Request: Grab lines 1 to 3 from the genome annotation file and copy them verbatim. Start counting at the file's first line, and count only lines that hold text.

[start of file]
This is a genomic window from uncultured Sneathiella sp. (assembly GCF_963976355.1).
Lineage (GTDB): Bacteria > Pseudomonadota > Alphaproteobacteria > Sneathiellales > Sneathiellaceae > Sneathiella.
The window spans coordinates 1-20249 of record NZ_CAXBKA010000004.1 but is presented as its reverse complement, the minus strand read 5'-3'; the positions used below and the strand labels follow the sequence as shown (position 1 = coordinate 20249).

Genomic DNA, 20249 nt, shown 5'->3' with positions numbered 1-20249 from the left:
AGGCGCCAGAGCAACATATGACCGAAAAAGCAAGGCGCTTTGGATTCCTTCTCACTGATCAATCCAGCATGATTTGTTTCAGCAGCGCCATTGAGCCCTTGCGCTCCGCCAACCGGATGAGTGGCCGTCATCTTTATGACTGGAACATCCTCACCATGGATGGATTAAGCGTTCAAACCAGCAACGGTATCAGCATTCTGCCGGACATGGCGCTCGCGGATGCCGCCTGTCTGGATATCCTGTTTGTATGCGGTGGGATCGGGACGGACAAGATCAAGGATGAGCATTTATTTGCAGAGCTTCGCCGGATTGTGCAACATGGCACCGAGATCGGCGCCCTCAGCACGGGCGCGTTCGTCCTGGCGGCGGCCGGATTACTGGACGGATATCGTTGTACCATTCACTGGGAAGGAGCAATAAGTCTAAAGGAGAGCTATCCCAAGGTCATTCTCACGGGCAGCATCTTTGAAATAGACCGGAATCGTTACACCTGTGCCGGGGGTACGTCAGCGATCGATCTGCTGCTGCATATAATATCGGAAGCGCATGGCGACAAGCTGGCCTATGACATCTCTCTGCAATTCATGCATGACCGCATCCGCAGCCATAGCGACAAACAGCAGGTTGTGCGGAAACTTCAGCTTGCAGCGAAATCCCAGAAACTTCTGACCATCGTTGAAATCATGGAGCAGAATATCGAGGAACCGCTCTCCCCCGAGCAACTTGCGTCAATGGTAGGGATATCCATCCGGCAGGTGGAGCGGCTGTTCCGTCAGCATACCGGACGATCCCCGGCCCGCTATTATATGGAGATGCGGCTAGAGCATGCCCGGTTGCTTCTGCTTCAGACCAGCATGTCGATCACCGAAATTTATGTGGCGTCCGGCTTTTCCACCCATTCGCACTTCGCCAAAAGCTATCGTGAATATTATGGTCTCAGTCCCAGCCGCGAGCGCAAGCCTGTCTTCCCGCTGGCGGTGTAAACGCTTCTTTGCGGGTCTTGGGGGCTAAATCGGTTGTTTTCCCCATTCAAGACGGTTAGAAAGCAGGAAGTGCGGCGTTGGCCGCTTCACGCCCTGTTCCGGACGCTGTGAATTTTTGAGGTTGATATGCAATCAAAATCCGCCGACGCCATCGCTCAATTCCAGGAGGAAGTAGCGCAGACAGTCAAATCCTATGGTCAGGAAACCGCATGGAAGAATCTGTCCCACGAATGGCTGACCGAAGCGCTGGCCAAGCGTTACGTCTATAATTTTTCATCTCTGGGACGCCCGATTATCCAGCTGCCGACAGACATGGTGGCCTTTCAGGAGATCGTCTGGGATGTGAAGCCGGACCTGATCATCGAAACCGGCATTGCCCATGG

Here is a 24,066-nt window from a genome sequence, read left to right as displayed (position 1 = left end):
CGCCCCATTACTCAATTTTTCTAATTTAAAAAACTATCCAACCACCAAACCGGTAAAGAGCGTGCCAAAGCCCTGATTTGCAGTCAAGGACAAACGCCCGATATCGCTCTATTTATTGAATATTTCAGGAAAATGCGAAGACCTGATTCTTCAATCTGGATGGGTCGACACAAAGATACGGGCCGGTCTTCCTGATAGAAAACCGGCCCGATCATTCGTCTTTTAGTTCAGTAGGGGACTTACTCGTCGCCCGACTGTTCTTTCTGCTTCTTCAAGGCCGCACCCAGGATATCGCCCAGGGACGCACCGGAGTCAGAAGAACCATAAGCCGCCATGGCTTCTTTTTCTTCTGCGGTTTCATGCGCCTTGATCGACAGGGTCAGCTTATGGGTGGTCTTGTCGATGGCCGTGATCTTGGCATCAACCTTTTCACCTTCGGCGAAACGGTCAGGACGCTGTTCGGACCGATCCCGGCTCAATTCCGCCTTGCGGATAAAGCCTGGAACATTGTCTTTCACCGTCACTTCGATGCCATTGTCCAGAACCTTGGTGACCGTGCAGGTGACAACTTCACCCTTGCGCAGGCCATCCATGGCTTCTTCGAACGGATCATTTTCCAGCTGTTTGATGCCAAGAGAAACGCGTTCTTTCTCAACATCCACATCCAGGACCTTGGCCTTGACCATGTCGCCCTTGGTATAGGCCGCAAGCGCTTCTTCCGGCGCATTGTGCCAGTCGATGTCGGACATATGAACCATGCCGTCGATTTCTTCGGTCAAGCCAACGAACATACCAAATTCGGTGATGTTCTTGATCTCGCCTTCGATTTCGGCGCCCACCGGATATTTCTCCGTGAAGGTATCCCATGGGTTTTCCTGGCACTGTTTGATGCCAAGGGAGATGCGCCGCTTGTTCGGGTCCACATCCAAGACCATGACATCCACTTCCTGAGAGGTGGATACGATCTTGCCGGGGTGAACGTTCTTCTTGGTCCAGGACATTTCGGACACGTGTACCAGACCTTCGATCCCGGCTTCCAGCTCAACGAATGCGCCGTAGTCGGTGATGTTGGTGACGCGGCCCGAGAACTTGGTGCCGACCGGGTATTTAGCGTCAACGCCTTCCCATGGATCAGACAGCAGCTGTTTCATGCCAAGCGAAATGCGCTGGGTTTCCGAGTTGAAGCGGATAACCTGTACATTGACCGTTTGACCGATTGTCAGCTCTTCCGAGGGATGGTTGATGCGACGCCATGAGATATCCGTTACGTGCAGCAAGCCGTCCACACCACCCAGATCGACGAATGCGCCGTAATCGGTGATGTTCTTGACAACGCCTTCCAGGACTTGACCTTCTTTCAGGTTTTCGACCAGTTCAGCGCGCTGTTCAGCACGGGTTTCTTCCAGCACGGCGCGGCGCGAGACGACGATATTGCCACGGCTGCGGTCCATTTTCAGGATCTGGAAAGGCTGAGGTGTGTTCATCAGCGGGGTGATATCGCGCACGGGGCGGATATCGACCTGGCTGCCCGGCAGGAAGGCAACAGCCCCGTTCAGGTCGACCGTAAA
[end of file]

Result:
This is a genomic window from uncultured Sneathiella sp. (assembly GCF_963976355.1).
Lineage (GTDB): Bacteria > Pseudomonadota > Alphaproteobacteria > Sneathiellales > Sneathiellaceae > Sneathiella.
The window spans coordinates 1-20249 of record NZ_CAXBKA010000004.1 but is presented as its reverse complement, the minus strand read 5'-3'; the positions used below and the strand labels follow the sequence as shown (position 1 = coordinate 20249).